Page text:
Reliving the battles against Vietnam: Zeiger documentary shows U.S. not as divided as thought
Katherine Monk, The Ottawa Citizen (found via Lexis Nexis)
The protest movement has seen better days. It has also seen much worse, which makes for a sadly ironic truism: Peace breeds ambivalence.
This explains why in the 20 years following the end of the Vietnam War, very little was said or chronicled in the mainstream media about the forces that helped put an end to the conflict.
Despite such big-name dramas as Born on the Fourth of July, Apocalypse Now, The Deer Hunter and Coming Home, which all depicted varying degrees of ground-soldier rebellion, the real history of the armed forces' role in ending the war has been largely overlooked.
In David Zeiger's Sir! No Sir!, a great deal of lost and unappreciated history about the Vietnam GI movement is finally recorded.
Filling in the gaps between the birth of the protest movement within the ranks of the armed forces and the fall of Saigon, Zeiger examines some of the long-held myths about the makeup of both sides of the debate.
Asserting that the United States was not as divided politically then as it is now, Zeiger's film shows how soldiers and hippie protesters were very much on the same page rather than sworn enemies.
Zeiger interviews special forces veterans, GIs and an array of fighting men and women who were called on to make the ultimate sacrifice for their country, and did so readily until they began to question the justification for their mission.
Then-president Richard Nixon didn't move to an air war in the latter stages of the conflict to save American lives. Zeiger's film suggests Nixon's tactics were the result of mass mutiny: He knew the soldiers wouldn't fight a ground war, so he was left with only one option -- incinerate from above.
Using testimonials from West Pointers to grunts, Zeiger reorients our understanding of how the protest movement grew through an off-base speakeasy circuit and close to 200 soldier-run alternative newspapers.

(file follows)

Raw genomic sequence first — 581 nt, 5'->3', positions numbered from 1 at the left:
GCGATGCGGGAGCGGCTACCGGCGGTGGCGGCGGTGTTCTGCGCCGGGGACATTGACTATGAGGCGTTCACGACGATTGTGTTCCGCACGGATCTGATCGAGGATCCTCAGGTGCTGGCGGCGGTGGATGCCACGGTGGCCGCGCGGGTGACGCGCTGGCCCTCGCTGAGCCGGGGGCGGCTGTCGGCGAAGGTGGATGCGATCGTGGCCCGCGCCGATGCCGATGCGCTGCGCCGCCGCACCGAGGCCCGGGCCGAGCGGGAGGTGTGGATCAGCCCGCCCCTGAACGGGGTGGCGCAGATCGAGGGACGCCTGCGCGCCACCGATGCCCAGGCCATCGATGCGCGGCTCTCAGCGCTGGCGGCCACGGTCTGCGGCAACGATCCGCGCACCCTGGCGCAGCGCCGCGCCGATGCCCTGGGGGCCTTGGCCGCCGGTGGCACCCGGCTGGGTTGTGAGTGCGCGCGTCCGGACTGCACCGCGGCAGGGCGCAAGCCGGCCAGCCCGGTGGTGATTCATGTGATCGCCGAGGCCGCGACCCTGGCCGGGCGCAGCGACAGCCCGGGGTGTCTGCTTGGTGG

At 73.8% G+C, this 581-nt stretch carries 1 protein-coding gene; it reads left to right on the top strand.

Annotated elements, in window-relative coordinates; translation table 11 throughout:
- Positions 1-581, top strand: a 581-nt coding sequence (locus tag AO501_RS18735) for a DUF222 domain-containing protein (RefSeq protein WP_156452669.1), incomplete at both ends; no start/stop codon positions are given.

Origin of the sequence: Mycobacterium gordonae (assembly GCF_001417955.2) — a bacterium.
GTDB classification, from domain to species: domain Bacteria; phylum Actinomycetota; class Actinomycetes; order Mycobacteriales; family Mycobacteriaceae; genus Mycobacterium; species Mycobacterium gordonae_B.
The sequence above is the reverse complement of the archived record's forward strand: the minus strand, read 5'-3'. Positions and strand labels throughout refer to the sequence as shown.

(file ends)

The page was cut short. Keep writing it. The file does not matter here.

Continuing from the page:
The movement was so large, the Pentagon's own number of mutinous incidents and desertions within the forces numbered well over a half-million between 1966 and 1971.
As massive as this movement was within the military, it's a common misconception that soldiers and protesters were on opposite sides of the crowd-control barricades. In fact, the whole notion of protesters spitting on soldiers upon their return is an image that continues to inflame the far right even today.
But Zeiger asserts that even in the fieriest days of the anti-Vietnam protest movement, GIs were not targeted as evil -- government apparatchiks were -- and he does a pretty good job proving it, thanks to archival footage showing brass-laden soldiers breaking ranks and hardcore protesters embracing and supporting the boys on the ground in Vietnam.
Although we've often seen pictures of Bob Hope doing USO shows in Indochina, few have seen Jane Fonda and company's performances, which took place off base and generally attracted 10 times the number of uniformed people.
Zeiger goes to great lengths to not only collect compelling archival footage and sound bytes, but to base the whole documentary on fact. This makes the movie a little wordy and dry, but clearly Zeiger knew people wouldn't believe the history without firsthand testimony.
A perfect example of the postwar whitewash can be seen in the story of a protester allegedly spitting on a returning GI. According to the story, a poor grunt had just landed at San Francisco Airport, and waiting for him on the tarmac was a female hippie with peace beads and a placard who spat on him as he walked by.
Zeiger and his subjects walk through the story step by step and point out the improbabilities as they arise: First, women do not spit. Second, no GIs landed at San Francisco Airport; they arrived at the base airfield outside the city. Third, no civilians would be allowed on a military tarmac, and fourth -- and most important -- the protesters never blamed the GIs.
If all that's true, then how did we end up with such a distorted image of the protest movement? How did brave, well-intentioned and righteous people who spoke up, and broke ranks, for what they believed in become perceived as dirty, disrespectful hippie trash?
It's a great question, and one Sir! No Sir! has an articulate response to as it excavates the battlefields abroad and at home.